The GBM is an auxiliary instrument onboard the Fermi Gamma-ray Space Telescope comprising of 12 sodium iodide (NaI) and two bismuth germanate (BGO) detectors34. Particles with effective energy ranges of 8–1000 keV and 0.2–40 MeV are measured by the NaI and BGO detectors, respectively. The timing precision of the measurements is 2 μs and the absolute accuracy is several microseconds. The Fermi-GBM is capable of measuring TGFs within a horizontal distance of up to about 800 km from the spacecraft’s footprint35. After implementation of new ground-search algorithms in 2012, the TGF detection rate improved to about 800 events per year29. The Fermi-GBM TGF catalog provides the photon counts per 2 μs for each of the two BGO detectors, cumulative photon counts for the 12 NaI detectors per 2 μs (10 μs if the NaI detectors are saturated), spacecraft position, TGF start-time measured at the spacecraft altitude, and the duration of the discovery-bin. The discovery-bin is the time-window in the ground-search algorithm corresponding to the most significant joint Poisson probability of occurrence of an identified TGF29,35. The discovery-bin start-time is a reasonable approximation for the TGF photon flux start-time24.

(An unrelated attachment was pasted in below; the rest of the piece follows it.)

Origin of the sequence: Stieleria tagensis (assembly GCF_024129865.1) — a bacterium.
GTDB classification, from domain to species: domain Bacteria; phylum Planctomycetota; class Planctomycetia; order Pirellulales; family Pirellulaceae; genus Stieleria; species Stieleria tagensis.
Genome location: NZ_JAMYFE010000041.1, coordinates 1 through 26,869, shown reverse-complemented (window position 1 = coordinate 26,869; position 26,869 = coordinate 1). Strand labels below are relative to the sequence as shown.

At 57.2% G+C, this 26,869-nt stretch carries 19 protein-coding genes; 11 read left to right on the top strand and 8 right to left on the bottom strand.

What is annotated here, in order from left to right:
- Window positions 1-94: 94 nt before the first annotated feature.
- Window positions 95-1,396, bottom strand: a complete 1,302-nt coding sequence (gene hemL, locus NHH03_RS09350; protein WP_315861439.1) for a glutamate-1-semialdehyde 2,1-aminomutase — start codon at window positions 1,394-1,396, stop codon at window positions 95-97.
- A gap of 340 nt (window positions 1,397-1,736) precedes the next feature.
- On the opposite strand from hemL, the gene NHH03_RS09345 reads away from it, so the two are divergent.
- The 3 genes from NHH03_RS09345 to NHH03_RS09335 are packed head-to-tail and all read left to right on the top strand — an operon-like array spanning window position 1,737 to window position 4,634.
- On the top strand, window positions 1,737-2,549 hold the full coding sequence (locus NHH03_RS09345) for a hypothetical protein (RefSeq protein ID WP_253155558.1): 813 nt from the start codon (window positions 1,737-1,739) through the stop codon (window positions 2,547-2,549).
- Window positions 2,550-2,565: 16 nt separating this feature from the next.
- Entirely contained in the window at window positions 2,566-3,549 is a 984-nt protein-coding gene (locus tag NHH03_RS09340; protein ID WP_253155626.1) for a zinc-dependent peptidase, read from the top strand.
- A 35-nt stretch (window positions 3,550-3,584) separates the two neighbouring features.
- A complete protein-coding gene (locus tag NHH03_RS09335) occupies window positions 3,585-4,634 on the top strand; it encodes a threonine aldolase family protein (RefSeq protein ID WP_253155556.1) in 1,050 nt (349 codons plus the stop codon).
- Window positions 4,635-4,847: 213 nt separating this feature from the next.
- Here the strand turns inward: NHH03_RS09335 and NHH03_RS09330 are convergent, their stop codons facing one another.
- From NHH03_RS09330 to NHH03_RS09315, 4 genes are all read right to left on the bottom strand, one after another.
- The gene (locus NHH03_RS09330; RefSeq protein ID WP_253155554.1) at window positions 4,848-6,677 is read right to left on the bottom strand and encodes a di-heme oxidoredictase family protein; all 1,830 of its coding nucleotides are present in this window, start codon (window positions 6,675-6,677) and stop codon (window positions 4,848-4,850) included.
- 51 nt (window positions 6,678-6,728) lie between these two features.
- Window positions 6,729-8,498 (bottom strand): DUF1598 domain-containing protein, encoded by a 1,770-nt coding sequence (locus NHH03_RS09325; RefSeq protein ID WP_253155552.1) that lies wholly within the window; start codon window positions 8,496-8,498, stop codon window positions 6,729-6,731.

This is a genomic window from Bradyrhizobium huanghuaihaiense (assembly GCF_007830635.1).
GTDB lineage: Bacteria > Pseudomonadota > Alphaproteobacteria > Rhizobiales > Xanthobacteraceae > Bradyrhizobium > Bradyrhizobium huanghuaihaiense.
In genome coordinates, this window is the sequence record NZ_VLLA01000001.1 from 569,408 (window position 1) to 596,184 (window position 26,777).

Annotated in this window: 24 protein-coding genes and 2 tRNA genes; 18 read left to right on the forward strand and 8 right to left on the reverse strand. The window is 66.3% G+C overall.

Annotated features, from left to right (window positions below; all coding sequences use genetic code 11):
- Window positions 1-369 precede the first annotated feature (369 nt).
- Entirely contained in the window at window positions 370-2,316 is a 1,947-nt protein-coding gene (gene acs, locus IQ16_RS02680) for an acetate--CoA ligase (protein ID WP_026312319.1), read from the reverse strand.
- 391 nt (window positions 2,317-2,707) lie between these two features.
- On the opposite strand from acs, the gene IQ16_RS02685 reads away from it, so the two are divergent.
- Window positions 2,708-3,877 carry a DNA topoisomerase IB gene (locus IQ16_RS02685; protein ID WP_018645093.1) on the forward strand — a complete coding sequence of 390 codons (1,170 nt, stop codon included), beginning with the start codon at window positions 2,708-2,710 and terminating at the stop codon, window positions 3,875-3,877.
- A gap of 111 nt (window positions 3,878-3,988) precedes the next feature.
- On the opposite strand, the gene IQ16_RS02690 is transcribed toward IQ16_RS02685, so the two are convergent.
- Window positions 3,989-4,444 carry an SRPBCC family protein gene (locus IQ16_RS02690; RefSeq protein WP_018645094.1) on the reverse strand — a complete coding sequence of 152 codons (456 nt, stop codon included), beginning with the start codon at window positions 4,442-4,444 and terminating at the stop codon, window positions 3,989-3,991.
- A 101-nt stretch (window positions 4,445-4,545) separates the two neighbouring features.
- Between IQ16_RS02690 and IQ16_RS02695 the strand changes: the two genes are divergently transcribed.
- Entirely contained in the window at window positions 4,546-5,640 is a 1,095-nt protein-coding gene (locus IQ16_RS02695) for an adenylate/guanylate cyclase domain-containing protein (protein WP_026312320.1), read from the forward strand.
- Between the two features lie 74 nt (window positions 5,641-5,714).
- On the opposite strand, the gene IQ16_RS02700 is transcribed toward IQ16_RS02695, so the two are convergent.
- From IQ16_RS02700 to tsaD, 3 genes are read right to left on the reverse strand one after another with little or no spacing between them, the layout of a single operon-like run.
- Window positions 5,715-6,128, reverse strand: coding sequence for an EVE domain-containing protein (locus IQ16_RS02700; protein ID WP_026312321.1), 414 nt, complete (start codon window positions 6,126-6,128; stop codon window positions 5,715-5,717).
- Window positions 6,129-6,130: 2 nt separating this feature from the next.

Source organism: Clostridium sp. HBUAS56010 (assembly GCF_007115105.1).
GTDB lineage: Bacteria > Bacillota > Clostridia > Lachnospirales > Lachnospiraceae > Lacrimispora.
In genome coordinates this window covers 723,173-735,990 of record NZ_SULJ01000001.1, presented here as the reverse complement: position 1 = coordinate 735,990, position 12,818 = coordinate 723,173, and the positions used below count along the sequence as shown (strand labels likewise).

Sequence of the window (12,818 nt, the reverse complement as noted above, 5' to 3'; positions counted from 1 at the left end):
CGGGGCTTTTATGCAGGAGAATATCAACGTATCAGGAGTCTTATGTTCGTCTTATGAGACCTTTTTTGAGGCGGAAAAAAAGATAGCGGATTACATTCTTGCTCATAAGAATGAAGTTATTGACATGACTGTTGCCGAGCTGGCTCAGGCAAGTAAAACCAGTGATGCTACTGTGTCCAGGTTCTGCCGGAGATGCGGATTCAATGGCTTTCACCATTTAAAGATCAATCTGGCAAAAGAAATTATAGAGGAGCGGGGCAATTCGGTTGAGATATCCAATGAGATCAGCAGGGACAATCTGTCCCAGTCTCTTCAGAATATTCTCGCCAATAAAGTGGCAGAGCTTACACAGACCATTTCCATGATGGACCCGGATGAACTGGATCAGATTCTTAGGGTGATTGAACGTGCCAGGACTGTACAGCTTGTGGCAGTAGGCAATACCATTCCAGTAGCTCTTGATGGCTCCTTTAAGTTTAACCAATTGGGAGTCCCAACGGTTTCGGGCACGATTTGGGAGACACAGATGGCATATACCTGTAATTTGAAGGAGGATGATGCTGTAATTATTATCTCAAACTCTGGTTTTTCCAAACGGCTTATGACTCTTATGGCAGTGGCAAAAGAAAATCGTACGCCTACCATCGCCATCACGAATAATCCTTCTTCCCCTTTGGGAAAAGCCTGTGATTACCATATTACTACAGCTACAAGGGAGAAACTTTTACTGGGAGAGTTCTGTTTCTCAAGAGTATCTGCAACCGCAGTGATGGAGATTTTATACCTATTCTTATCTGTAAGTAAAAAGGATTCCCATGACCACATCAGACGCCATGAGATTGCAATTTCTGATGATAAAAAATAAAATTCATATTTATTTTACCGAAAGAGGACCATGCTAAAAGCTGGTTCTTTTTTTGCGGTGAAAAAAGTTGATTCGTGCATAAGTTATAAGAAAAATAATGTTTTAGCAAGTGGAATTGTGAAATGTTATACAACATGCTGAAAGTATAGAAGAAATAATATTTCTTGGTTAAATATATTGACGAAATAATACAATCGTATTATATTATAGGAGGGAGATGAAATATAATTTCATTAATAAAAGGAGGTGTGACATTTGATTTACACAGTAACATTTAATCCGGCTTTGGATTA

The TGF-duration shown in Fig. 4a was estimated using the BGO-detector data and the Bayesian Block (BB) algorithm35,36. The BB algorithm identifies statistically significant events by dividing the data into piecewise blocks of time and finding the optimal boundaries for each time-block using non-parametric analysis methods. The total photon counts shown in Fig. 4c are those reported by the BGO detectors within the TGF time-windows found using the BB algorithm. Note that the BGO-detector temporal resolution of 2 μs and dead-time of 2.6 μs are more than and nearly more than an order of magnitude shorter, respectively, than the shortest TGF duration of 22 μs reported in Fig. 4a. The median duration for TGFs with simultaneous EMPs is nearly two orders of magnitude longer than the temporal resolution and dead-time. However, the instrumental dead-time along with detector-sensitivity limitations likely result in the GBM not observing any short duration TGFs with high total photon counts29. This effect is seen in Fig. 5 which shows the scatter plot of TGF total-photon-counts versus their durations. These instrumental limits could, therefore, cause the GBM-reported durations for the shortest TGFs to be overestimated.